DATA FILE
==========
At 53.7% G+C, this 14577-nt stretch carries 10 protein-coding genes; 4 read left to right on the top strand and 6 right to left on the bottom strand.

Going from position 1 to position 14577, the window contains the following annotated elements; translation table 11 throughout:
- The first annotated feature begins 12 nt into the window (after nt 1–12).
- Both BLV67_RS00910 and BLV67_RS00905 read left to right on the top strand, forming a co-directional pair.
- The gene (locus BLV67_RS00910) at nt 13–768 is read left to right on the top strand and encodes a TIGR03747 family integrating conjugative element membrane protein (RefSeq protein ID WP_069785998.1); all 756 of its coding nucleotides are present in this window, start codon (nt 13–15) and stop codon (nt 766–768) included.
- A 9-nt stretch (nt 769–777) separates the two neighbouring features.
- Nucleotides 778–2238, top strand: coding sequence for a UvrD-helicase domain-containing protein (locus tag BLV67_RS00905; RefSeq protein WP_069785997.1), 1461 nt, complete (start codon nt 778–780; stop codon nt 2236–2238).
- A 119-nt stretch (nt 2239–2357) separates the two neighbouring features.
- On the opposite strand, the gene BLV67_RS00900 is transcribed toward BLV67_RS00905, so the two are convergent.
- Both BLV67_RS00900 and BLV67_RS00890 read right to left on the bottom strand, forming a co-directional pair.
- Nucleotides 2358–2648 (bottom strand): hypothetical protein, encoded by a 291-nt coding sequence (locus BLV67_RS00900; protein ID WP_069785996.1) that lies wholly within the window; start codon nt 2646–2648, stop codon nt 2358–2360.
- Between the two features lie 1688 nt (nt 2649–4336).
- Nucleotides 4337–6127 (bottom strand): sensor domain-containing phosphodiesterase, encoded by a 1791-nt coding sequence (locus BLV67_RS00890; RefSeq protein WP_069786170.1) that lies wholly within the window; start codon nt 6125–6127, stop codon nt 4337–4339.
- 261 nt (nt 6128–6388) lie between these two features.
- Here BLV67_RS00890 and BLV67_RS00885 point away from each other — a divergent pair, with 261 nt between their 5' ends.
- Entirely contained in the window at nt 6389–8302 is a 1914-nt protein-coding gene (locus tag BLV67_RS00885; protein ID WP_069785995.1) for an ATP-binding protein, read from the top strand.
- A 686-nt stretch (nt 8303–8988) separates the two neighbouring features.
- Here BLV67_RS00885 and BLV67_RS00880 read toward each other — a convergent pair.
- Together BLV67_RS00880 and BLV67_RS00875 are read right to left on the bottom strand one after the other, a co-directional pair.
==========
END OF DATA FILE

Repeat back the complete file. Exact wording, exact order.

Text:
At 53.7% G+C, this 14577-nt stretch carries 10 protein-coding genes; 4 read left to right on the top strand and 6 right to left on the bottom strand.

Going from position 1 to position 14577, the window contains the following annotated elements; translation table 11 throughout:
- The first annotated feature begins 12 nt into the window (after nt 1–12).
- Both BLV67_RS00910 and BLV67_RS00905 read left to right on the top strand, forming a co-directional pair.
- The gene (locus BLV67_RS00910) at nt 13–768 is read left to right on the top strand and encodes a TIGR03747 family integrating conjugative element membrane protein (RefSeq protein ID WP_069785998.1); all 756 of its coding nucleotides are present in this window, start codon (nt 13–15) and stop codon (nt 766–768) included.
- A 9-nt stretch (nt 769–777) separates the two neighbouring features.
- Nucleotides 778–2238, top strand: coding sequence for a UvrD-helicase domain-containing protein (locus tag BLV67_RS00905; RefSeq protein WP_069785997.1), 1461 nt, complete (start codon nt 778–780; stop codon nt 2236–2238).
- A 119-nt stretch (nt 2239–2357) separates the two neighbouring features.
- On the opposite strand, the gene BLV67_RS00900 is transcribed toward BLV67_RS00905, so the two are convergent.
- Both BLV67_RS00900 and BLV67_RS00890 read right to left on the bottom strand, forming a co-directional pair.
- Nucleotides 2358–2648 (bottom strand): hypothetical protein, encoded by a 291-nt coding sequence (locus BLV67_RS00900; protein ID WP_069785996.1) that lies wholly within the window; start codon nt 2646–2648, stop codon nt 2358–2360.
- Between the two features lie 1688 nt (nt 2649–4336).
- Nucleotides 4337–6127 (bottom strand): sensor domain-containing phosphodiesterase, encoded by a 1791-nt coding sequence (locus BLV67_RS00890; RefSeq protein WP_069786170.1) that lies wholly within the window; start codon nt 6125–6127, stop codon nt 4337–4339.
- 261 nt (nt 6128–6388) lie between these two features.
- Here BLV67_RS00890 and BLV67_RS00885 point away from each other — a divergent pair, with 261 nt between their 5' ends.
- Entirely contained in the window at nt 6389–8302 is a 1914-nt protein-coding gene (locus tag BLV67_RS00885; protein ID WP_069785995.1) for an ATP-binding protein, read from the top strand.
- A 686-nt stretch (nt 8303–8988) separates the two neighbouring features.
- Here BLV67_RS00885 and BLV67_RS00880 read toward each other — a convergent pair.
- Together BLV67_RS00880 and BLV67_RS00875 are read right to left on the bottom strand one after the other, a co-directional pair.